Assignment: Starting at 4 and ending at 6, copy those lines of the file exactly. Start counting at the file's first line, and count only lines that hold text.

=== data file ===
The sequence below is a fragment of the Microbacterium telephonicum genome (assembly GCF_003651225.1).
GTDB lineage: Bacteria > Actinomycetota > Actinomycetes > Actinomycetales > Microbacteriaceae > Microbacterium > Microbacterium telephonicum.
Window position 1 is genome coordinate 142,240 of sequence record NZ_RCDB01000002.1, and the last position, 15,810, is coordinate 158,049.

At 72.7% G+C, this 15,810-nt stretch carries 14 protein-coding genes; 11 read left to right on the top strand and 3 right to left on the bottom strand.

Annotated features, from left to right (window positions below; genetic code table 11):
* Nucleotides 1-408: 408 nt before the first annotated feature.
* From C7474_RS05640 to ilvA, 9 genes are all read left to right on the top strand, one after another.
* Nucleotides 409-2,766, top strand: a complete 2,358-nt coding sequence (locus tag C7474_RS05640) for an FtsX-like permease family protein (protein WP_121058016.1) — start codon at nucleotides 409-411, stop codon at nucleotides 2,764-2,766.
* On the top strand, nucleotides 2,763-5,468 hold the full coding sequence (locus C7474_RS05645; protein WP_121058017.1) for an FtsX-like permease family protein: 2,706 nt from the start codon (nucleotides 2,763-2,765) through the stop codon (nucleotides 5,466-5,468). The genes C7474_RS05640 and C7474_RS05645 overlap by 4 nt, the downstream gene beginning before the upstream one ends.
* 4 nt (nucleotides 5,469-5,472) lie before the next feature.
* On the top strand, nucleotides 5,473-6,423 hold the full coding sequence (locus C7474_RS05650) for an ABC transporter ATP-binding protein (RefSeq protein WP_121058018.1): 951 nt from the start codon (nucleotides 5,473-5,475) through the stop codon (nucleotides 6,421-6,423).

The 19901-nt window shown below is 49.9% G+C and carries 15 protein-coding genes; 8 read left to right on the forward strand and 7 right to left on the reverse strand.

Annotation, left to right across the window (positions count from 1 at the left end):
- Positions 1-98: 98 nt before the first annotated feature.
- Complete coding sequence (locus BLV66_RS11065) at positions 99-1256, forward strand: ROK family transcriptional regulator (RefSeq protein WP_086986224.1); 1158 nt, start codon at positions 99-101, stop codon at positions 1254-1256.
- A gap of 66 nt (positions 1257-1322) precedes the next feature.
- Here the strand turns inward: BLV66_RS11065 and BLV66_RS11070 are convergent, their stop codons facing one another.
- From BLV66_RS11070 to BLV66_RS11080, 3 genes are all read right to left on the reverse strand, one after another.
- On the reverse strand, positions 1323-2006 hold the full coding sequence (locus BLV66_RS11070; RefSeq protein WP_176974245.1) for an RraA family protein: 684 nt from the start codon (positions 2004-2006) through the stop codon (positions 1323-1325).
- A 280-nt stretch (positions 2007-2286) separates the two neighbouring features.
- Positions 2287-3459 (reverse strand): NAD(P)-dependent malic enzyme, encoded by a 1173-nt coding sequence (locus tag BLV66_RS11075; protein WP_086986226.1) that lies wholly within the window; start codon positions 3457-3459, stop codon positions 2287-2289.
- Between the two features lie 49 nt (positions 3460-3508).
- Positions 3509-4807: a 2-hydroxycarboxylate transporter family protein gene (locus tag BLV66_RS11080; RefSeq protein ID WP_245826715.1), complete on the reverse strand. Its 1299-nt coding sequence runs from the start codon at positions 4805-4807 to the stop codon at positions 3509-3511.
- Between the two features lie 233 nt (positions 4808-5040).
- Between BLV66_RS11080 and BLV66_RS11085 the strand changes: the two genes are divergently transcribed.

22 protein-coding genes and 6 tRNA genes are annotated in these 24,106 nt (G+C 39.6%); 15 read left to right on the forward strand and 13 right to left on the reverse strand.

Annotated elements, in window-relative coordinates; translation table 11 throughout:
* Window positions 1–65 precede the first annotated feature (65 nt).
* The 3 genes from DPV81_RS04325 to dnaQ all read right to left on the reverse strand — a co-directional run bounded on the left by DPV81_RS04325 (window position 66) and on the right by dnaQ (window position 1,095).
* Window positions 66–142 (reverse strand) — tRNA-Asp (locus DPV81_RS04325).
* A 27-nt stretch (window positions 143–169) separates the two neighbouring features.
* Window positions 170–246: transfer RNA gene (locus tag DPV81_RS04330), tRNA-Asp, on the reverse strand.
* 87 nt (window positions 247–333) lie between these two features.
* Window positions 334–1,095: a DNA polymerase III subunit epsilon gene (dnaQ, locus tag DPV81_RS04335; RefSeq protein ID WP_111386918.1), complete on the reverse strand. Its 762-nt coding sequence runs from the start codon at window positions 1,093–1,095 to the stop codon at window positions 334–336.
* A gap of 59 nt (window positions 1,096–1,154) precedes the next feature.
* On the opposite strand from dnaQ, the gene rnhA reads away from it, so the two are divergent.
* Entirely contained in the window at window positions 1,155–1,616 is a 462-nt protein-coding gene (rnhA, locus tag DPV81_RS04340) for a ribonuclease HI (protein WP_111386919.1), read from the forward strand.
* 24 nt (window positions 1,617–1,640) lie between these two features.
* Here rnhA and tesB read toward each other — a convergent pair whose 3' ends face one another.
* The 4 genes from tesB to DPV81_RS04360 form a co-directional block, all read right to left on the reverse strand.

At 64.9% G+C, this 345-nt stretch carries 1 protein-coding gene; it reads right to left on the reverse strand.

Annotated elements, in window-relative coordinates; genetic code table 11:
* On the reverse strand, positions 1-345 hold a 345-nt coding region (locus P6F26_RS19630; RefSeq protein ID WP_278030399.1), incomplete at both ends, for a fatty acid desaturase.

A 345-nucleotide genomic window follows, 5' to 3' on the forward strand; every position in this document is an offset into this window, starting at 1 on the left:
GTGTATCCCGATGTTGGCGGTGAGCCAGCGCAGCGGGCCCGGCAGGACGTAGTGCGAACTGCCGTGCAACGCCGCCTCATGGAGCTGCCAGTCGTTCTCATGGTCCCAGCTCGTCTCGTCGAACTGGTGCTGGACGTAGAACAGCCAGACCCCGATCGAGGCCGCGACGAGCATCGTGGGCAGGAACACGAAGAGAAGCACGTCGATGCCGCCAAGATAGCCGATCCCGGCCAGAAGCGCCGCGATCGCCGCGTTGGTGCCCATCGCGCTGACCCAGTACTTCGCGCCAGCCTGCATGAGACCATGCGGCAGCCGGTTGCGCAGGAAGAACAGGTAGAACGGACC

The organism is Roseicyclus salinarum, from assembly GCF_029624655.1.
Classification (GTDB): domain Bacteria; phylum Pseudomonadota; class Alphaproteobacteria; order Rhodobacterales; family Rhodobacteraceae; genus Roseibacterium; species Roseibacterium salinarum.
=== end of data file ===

At 72.7% G+C, this 15,810-nt stretch carries 14 protein-coding genes; 11 read left to right on the top strand and 3 right to left on the bottom strand.

Annotated features, from left to right (window positions below; genetic code table 11):
* Nucleotides 1-408: 408 nt before the first annotated feature.